Based on Michael Otey’s “Overlooked Command-Line Utilities” at Sqlmag.com and “Brian Knight” at SWYNK.COM “Piping Queries to a Text File”
The article discusses a set of MS SQL Server command-line utilities and their applications.
Michael writes that MS SQL Server has powerful graphical management tools, but also has a lot of lesser-known command line utilities that you can use in Windows NT or VBScript shell scripts to manage your SQL server. Here are its tips for the seven most commonly used MS SQL Server utilities that come with MS SQL Server 2000 and 7.0:
- The console commands Net Start and Net Stop MSSQLServer allow you to start and stop MS SQL Server services from the command line. You can add these commands to your own scripts or batch files to automatically restart the database server.
- Bulk Copy Program (BCP) – designed to download/import data to MS SQL Server or to export it. Although the author does not use bcp but rather prefers Data Transformation Services (DTS) from MS SQL Server 7.0, bcp (in his opinion) remains one of the most useful data transfer options. The syntax of this utility is described in detail in the BOL.
- The ODBCCMPT command sets the level of ODBC compatibility for the user application. This utility is especially useful when you are using the 3.x ODBC driver version, but you need to ensure that you connect to MS SQL Server 2000 or 7.0 from the user application via the ODBC driver version 2.x. To support compatibility with MS SQL Server 6.x, you can use odbccmpt with the /v:6 switch. The command syntax is odbccmpt file_name /v:version_number
- The ITWIZ utility allows you to run Index Tuning Wizard MS SQL Server from the command line.
- ISQL and OSQL utilities allow you to execute separate SQL instructions, as well as SQL scripts saved in files – scripts. However, isql uses a truncated DB-Library to connect to MS SQL Server. You should always remember that osql works through ODBC. Below is the osql syntax that specifies the query execution and the result is output to the file:
osql /S Server_name /U user /P password /Q query /o output_file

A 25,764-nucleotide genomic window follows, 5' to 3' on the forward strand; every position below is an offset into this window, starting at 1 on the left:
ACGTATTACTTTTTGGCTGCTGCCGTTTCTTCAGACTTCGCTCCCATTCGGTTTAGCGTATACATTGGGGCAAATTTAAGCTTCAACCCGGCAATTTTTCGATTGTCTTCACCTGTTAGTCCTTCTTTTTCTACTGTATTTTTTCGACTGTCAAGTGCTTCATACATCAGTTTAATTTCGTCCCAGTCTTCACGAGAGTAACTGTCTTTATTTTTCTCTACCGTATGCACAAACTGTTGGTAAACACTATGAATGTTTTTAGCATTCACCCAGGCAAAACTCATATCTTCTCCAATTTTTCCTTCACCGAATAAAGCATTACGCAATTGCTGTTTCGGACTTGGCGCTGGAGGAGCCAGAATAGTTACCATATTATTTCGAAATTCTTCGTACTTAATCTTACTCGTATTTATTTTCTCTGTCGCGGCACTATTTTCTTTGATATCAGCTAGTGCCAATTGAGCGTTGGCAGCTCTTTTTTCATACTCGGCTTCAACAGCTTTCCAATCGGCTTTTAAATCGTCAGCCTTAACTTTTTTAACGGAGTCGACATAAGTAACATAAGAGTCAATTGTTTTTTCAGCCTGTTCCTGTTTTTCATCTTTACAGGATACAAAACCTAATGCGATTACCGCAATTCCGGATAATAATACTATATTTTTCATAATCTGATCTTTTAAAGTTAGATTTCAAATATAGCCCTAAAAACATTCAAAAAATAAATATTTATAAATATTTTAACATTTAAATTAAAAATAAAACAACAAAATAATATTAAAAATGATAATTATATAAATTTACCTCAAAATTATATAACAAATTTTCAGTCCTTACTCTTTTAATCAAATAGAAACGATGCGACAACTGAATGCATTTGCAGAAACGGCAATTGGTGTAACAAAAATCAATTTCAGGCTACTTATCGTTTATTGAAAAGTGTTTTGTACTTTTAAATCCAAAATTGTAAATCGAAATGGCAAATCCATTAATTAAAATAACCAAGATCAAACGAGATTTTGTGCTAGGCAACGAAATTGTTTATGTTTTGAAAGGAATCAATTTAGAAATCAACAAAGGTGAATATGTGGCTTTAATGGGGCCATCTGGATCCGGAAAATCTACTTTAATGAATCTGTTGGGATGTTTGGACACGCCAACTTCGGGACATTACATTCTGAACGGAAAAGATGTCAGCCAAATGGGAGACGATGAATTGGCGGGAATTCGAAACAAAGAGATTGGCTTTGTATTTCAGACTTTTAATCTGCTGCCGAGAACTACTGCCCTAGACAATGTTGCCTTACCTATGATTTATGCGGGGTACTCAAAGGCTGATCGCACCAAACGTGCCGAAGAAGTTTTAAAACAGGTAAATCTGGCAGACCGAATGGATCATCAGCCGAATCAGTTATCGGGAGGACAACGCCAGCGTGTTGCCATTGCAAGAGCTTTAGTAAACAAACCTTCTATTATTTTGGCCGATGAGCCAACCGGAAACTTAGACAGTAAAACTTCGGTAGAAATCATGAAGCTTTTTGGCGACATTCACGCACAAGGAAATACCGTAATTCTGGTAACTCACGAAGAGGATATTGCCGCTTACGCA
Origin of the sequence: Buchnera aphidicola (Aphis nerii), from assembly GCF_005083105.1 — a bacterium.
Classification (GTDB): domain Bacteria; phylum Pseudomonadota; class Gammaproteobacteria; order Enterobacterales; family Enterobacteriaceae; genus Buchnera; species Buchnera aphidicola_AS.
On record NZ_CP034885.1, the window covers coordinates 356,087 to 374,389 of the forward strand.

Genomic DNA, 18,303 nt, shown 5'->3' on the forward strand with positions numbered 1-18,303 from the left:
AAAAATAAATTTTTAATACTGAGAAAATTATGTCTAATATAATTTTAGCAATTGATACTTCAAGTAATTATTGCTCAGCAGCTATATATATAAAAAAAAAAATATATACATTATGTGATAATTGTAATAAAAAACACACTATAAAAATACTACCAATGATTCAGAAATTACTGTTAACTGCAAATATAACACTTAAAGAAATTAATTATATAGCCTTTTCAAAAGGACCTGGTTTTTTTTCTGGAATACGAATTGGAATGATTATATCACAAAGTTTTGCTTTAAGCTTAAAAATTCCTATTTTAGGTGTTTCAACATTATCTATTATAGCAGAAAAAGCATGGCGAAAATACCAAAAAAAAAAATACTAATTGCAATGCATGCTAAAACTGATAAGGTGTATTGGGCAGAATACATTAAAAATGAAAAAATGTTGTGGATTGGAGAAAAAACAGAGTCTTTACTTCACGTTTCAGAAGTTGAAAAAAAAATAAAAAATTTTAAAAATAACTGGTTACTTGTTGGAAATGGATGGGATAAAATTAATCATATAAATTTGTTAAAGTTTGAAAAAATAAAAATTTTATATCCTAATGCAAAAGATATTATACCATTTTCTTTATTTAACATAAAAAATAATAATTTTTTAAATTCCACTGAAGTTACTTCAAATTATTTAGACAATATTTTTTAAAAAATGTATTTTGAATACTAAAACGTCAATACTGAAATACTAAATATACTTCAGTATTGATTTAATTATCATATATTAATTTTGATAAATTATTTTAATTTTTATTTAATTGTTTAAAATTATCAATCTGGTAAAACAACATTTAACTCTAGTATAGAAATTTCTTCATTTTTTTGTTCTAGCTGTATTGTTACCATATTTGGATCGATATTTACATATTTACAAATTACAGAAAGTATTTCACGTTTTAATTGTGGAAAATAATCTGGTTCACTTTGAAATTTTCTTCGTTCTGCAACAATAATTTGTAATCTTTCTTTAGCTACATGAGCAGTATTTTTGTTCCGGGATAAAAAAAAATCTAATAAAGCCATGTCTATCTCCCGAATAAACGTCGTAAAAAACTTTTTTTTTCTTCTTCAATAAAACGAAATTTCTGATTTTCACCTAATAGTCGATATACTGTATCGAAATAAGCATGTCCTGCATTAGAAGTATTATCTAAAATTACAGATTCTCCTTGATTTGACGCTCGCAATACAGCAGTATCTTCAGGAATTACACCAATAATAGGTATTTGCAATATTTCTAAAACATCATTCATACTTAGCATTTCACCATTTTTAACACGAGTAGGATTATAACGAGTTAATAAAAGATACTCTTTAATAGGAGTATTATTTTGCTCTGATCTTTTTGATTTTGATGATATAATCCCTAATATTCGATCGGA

- The DTSWIZ utility launches the DTS Import/Export Wizard from an NT script or VBScript file. The available string parameters allow you not to display the wizard dialogues by specifying the necessary information from the command line.
- The DTSRUN command line utility launches DTS packet maintenance. Using dtsrun in MS SQL Server scheduled tasks gives you an excellent opportunity to process DTS packets regularly. You can store DTS packages in an msdb database, structured COM file or Microsoft repository. To process DTS packages saved in msdb, use the following syntax:
dtsrun /S Server_name /U user /P password /N package_name
Saving query results in a text file
Brian writes that it is often necessary to save the query execution results in a text file. This is especially useful when the execution time of the request is very long or the available resources do not allow you to run the request during working hours, and you decide to start the execution of the request at night and see the results in the morning. You can create a task containing CMDEXEC, which will execute the necessary commands and output the results of the request c:\inputquery.txt in a separate file.
\mssql7\binn\osql -Usa -Password -ic:\inputquery.txt -oc:\outputdir\output.txt
If you don’t want to write the password to your task openly, you can use the “E” key to organize a trusted connection.
You can also use the extended stored XP_CMDSHELL procedure:
master..xp_cmdshell ‘osql -Usa -Pmisty -Q “select * from products” -dNorthwind -oc:\output.txt’ ‘
The “Q” parameter specifies the query string.
At the end of the request, you can add an additional parameter NO_OUTPUT to block any output to the client.
master..xp_cmdshell ‘osql -Usa -Pmisty -q “select * from products” -dNorthwind -oc:\output.txt’, no_output
There are other methods of conveying query execution results to a text file (for example, using OLE Automation), but they are more time-consuming than this method.